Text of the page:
Women endangered by patriarchal traditions

>> allAfrica.com: Uganda: Patriarchal Traditions Driving HIV Pandemic

In this opinion piece from the Ugandan paper New Vision, Apophia Agiresaasi argues that “the vulnerability of girls and women to HIV/AIDS has its roots in the African patriarchal traditions […] whereby men still hold the power, authority, control and privileges, both in private and public spheres and the low status accorded to women.”

The argument is compelling, given that among Ugandan 15 to 24-year-olds with HIV, girls outnumber boys 4 to 1.  This type of situation isn’t unique to Uganda — see, for example this Sept. 9 article from Rwanda’s New Times. It reports that in Rwanda, “Girls aged 20-24 are five times more likely to be infected with HIV than boys of the same age.”

Agiresaasi’s Argument

Girls, Agiresaasi writes, are taught to believe that “women are supposed to be submissive, service oriented and self sacrificial,” that they are “duty bound to impress men at all costs” and that “whatever men say should be acceptable.”  Many “are more informed about their inadequacies that they are about their potentials and abilities,” and “made to believe that they cannot achieve anything unless they tag themselves on to a man.”

Burdened with these assumptions, girls are ill-prepared to evaluate the behavior of men or to protect themselves from dangerous sexual situations: “when a stranger lavishes on them attention, they may not take time off to assess whether it is genuine or it is just a ploy to appease his lust.”

Therefore, Agiresaasi asserts, “The gender inequality spelled out by these traditions is synonymous with the gender inequality of the pandemic.”

Early marriage, “rape, defilement, polygamy, incest and a myriad of other factors whose cause is the deeply entrenched in patriarchal deformities” put women at greater risk for contracting HIV.  Problems such as “gendered and unfair division of labour in looking after the AIDS patients, unequal access to resources, including health care and services, women’s powerlessness, low social worth and the inability to make decisions even about their own lives” cause women to be “more affected and infected by HIV/AIDS across the spectrum.”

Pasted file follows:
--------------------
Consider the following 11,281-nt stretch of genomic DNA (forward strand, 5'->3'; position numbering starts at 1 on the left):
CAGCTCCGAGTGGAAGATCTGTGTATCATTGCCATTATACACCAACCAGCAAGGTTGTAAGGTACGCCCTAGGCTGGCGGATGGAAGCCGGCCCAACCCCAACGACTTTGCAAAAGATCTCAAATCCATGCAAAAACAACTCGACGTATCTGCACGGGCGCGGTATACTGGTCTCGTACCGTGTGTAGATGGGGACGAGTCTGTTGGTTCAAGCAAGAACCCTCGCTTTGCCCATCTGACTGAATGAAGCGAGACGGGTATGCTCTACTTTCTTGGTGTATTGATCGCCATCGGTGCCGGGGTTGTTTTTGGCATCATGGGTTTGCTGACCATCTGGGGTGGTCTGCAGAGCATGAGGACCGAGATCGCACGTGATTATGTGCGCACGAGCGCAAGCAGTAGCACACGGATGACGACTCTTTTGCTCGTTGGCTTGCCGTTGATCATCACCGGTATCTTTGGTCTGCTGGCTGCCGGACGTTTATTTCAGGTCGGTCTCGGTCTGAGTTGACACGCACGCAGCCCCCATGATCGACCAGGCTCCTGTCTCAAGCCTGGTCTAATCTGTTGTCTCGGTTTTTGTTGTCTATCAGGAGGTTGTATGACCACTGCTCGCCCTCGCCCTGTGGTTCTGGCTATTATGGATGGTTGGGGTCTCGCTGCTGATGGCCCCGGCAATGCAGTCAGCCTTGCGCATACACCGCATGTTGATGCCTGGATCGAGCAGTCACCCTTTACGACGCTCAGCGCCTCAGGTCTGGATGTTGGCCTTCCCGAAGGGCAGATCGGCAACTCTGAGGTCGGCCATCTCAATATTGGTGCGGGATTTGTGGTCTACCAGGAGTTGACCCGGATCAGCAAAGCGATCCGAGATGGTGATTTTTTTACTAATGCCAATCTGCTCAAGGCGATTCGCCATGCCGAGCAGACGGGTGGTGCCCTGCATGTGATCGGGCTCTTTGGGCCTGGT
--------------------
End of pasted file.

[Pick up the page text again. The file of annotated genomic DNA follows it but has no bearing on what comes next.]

The net result: “HIV/AIDS has added burdens to an already burdened, powerless, victimised, oppressed and undervalued group.”


Wow.  Agiresaasi’s argument is eloquent, powerful, and, I think most AIDS experts and advocates would agree, dead on.

Since the emergence of HIV/AIDS as a recognized disease, much of the developing world has seen a “feminization of the epidemic” — similar to another global problem, the “feminization of poverty.”  When women are marginalized, they are put at risk.  Powerlessness is a dangerous thing.  Often, it is deadly.

If you’ve ever wondered why women’s rights are often discussed right alongside HIV/AIDS: this is why.  When women and girls lack the education they need to manage their lives; when they lack legal, political, and economic rights; when they don’t have control over who does what to their bodies; when they are subject to traditions that pose threats to their safety; when they are not only deprived of the means to protect themselves, but also taught that they should not even try; when men and women alike are allowed to believe that women don’t matter — when these things happen, women are in danger.  Sometimes that danger takes the form of AIDS.

This is not how it should be.  Fortunately, many organizations and groups are working to change things.  Inexplicably, some aren’t.  Addressing one of the main issues head on, a PlusNews blog post asks, “Is culture the last taboo?”  The question may be one of life and death to many women (among others):

Although we’ve long known that some cultural practices increase people’s risk of HIV infection, governments and aid agencies have often lacked the stomach to take on local custodians of tradition and culture. Women, in particular, have paid the price. Socially accepted norms labelled as “cultural” have violated their human rights, prevented them from achieving economic independence and minimised their control in sexual relationships.

The post ends with this quote from Elizabeth Mataka, the UN’s special envoy on AIDS: “Culture is a dynamic organism, it’s not static, but more often than not people hide behind it,” Mataka said. “I think the time has come for us to say, yes, culture is what defines us, but if culture is killing us we need to be bold enough to say that.”  I like that quote — it says so much, so well.

Agiresaasi ends her article with a powerful call to action:

It is time visionary people and traditional leaders started re-examining how boys and girls in the past have been socialised and the values that have been passed or not passed on to them.

It is not a coincidence that the most patriarchal societies are the those where the HIV/AIDS pandemic is ravaging humanity with the greatest impact.

Political leaders should create a legal framework that gives women an opportunity to resist the virus before the nation is depopulated of its mothers.



~ by h.e.g. on September 9, 2008.

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